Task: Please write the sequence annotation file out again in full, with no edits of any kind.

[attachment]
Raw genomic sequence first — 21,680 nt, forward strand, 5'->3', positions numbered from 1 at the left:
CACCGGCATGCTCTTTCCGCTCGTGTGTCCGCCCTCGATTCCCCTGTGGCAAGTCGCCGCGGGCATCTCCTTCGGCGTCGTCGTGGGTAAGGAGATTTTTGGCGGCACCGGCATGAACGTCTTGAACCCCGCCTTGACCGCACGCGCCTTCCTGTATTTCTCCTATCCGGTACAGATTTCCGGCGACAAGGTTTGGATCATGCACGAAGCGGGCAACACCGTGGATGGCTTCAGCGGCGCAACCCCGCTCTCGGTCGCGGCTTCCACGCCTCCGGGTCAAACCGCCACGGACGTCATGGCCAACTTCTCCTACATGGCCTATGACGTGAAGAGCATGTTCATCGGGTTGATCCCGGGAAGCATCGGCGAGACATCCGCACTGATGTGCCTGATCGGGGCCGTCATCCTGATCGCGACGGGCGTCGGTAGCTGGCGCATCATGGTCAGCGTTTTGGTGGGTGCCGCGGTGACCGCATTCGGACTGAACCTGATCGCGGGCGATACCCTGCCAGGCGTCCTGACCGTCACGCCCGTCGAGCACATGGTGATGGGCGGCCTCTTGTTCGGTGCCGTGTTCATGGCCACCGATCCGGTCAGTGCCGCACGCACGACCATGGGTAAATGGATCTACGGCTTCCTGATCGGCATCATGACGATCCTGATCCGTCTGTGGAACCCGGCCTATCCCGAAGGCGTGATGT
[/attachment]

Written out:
Raw genomic sequence first — 21,680 nt, forward strand, 5'->3', positions numbered from 1 at the left:
CACCGGCATGCTCTTTCCGCTCGTGTGTCCGCCCTCGATTCCCCTGTGGCAAGTCGCCGCGGGCATCTCCTTCGGCGTCGTCGTGGGTAAGGAGATTTTTGGCGGCACCGGCATGAACGTCTTGAACCCCGCCTTGACCGCACGCGCCTTCCTGTATTTCTCCTATCCGGTACAGATTTCCGGCGACAAGGTTTGGATCATGCACGAAGCGGGCAACACCGTGGATGGCTTCAGCGGCGCAACCCCGCTCTCGGTCGCGGCTTCCACGCCTCCGGGTCAAACCGCCACGGACGTCATGGCCAACTTCTCCTACATGGCCTATGACGTGAAGAGCATGTTCATCGGGTTGATCCCGGGAAGCATCGGCGAGACATCCGCACTGATGTGCCTGATCGGGGCCGTCATCCTGATCGCGACGGGCGTCGGTAGCTGGCGCATCATGGTCAGCGTTTTGGTGGGTGCCGCGGTGACCGCATTCGGACTGAACCTGATCGCGGGCGATACCCTGCCAGGCGTCCTGACCGTCACGCCCGTCGAGCACATGGTGATGGGCGGCCTCTTGTTCGGTGCCGTGTTCATGGCCACCGATCCGGTCAGTGCCGCACGCACGACCATGGGTAAATGGATCTACGGCTTCCTGATCGGCATCATGACGATCCTGATCCGTCTGTGGAACCCGGCCTATCCCGAAGGCGTGATGT